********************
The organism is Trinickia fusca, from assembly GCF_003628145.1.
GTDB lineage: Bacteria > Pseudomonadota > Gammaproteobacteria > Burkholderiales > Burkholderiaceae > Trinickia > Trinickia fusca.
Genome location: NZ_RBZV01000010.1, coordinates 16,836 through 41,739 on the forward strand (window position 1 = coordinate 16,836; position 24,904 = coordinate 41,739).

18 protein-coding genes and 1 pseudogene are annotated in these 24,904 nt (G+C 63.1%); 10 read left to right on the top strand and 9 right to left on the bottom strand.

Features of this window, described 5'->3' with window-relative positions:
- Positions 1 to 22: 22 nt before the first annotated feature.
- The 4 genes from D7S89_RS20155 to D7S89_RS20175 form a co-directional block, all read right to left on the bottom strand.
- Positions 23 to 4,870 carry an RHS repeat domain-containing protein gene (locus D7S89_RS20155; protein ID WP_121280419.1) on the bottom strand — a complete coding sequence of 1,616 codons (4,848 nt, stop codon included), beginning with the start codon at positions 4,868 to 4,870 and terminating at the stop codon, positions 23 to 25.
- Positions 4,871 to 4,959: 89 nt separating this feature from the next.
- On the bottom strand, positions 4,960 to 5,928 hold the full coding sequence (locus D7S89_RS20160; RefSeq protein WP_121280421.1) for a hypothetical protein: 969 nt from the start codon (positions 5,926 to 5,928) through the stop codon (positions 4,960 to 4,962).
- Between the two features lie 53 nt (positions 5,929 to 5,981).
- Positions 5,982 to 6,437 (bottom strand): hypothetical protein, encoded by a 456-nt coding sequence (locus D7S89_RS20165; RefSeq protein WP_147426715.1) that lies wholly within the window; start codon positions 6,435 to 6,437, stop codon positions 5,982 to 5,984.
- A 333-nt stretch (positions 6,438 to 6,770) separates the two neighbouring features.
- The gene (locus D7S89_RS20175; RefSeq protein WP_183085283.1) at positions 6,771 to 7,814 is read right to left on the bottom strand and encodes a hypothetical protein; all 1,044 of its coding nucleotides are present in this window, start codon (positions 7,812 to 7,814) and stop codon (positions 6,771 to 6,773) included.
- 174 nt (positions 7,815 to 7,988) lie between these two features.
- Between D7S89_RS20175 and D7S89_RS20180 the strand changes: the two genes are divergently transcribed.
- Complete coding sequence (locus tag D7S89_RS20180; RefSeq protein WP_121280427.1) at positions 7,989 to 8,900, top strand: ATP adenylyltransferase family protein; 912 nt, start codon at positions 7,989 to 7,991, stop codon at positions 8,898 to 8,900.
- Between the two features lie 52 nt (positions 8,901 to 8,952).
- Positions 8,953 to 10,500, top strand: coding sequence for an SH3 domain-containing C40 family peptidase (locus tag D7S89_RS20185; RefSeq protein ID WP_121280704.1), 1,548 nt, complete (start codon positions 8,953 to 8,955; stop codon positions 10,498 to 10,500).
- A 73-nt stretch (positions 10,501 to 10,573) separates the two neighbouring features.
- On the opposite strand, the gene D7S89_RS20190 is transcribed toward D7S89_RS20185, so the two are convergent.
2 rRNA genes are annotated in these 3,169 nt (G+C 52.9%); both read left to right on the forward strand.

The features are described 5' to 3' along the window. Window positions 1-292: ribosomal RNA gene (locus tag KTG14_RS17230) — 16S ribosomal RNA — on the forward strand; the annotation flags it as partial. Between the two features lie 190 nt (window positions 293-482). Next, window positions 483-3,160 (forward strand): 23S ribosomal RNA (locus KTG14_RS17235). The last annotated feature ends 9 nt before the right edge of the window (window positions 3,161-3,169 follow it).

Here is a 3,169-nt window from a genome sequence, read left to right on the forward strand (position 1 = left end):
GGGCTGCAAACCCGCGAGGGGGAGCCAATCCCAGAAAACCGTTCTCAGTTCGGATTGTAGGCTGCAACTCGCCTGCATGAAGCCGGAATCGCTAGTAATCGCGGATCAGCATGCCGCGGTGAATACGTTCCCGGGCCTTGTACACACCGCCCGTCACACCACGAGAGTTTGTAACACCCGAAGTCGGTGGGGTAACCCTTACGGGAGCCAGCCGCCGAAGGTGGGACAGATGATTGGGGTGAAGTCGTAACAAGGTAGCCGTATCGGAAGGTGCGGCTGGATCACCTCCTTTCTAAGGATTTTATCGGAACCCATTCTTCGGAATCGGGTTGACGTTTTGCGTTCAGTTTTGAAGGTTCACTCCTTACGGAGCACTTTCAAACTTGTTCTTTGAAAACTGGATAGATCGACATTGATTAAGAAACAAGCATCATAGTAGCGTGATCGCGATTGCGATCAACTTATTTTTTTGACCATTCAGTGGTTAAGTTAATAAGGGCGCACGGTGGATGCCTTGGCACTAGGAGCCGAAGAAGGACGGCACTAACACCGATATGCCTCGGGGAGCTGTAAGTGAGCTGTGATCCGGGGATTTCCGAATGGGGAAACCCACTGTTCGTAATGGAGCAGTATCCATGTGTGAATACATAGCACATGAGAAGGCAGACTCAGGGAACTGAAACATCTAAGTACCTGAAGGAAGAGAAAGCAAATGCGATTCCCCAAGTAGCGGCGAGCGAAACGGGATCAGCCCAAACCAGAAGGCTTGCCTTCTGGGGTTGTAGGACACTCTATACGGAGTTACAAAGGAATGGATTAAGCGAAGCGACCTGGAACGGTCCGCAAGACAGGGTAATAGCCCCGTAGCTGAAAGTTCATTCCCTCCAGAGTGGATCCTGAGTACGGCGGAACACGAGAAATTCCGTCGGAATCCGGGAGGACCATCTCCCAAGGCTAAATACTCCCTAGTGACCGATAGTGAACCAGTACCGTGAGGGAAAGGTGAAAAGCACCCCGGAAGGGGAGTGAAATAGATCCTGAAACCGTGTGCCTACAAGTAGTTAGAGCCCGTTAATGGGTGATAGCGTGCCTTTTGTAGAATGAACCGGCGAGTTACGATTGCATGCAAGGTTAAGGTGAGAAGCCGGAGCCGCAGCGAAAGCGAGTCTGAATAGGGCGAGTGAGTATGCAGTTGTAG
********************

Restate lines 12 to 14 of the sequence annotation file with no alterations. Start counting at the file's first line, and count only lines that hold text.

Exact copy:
- Positions 5,982 to 6,437 (bottom strand): hypothetical protein, encoded by a 456-nt coding sequence (locus D7S89_RS20165; RefSeq protein WP_147426715.1) that lies wholly within the window; start codon positions 6,435 to 6,437, stop codon positions 5,982 to 5,984.
- A 333-nt stretch (positions 6,438 to 6,770) separates the two neighbouring features.
- The gene (locus D7S89_RS20175; RefSeq protein WP_183085283.1) at positions 6,771 to 7,814 is read right to left on the bottom strand and encodes a hypothetical protein; all 1,044 of its coding nucleotides are present in this window, start codon (positions 7,812 to 7,814) and stop codon (positions 6,771 to 6,773) included.